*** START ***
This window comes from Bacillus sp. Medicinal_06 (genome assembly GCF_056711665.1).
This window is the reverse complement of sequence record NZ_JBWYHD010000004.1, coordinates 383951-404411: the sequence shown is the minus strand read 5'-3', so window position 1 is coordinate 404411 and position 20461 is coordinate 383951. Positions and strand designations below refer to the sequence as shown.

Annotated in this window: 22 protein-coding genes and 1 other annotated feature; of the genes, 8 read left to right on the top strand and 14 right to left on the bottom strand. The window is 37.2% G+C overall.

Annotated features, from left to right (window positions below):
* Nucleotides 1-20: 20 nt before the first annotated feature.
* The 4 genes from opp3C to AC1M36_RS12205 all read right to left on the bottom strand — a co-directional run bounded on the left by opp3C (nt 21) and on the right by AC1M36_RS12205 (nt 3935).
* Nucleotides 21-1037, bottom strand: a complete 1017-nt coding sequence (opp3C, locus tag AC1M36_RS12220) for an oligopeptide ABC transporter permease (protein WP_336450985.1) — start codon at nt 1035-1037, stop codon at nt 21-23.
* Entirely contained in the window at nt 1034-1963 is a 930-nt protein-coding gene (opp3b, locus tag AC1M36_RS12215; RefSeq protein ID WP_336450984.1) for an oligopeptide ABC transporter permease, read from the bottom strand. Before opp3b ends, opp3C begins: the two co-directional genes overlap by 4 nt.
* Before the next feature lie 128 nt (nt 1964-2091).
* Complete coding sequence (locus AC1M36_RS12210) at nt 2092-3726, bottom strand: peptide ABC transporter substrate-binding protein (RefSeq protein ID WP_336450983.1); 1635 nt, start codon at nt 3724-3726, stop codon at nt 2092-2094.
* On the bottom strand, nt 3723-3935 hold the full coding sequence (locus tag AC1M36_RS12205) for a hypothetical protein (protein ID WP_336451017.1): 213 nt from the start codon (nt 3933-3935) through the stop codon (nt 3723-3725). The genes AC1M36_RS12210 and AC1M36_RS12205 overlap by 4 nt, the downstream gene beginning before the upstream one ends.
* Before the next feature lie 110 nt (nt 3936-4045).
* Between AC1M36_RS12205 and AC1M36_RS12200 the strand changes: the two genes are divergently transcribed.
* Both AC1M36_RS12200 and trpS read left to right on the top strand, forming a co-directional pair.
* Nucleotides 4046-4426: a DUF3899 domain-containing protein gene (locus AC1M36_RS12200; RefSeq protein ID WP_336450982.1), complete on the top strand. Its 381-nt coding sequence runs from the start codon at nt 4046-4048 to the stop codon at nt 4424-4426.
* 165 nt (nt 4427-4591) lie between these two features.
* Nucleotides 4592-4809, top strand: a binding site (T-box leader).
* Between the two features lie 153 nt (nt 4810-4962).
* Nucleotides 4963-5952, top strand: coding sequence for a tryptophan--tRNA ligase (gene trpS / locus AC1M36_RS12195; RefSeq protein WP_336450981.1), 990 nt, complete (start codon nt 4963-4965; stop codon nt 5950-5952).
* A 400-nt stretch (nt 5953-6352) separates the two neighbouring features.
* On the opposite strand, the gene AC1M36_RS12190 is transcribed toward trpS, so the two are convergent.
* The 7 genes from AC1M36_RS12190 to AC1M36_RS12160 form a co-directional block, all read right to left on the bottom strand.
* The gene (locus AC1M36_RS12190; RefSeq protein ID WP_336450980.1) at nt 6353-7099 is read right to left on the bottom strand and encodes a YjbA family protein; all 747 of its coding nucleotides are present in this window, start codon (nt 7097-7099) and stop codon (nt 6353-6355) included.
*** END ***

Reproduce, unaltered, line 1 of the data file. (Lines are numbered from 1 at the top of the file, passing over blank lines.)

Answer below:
This window comes from Bacillus sp. Medicinal_06 (genome assembly GCF_056711665.1).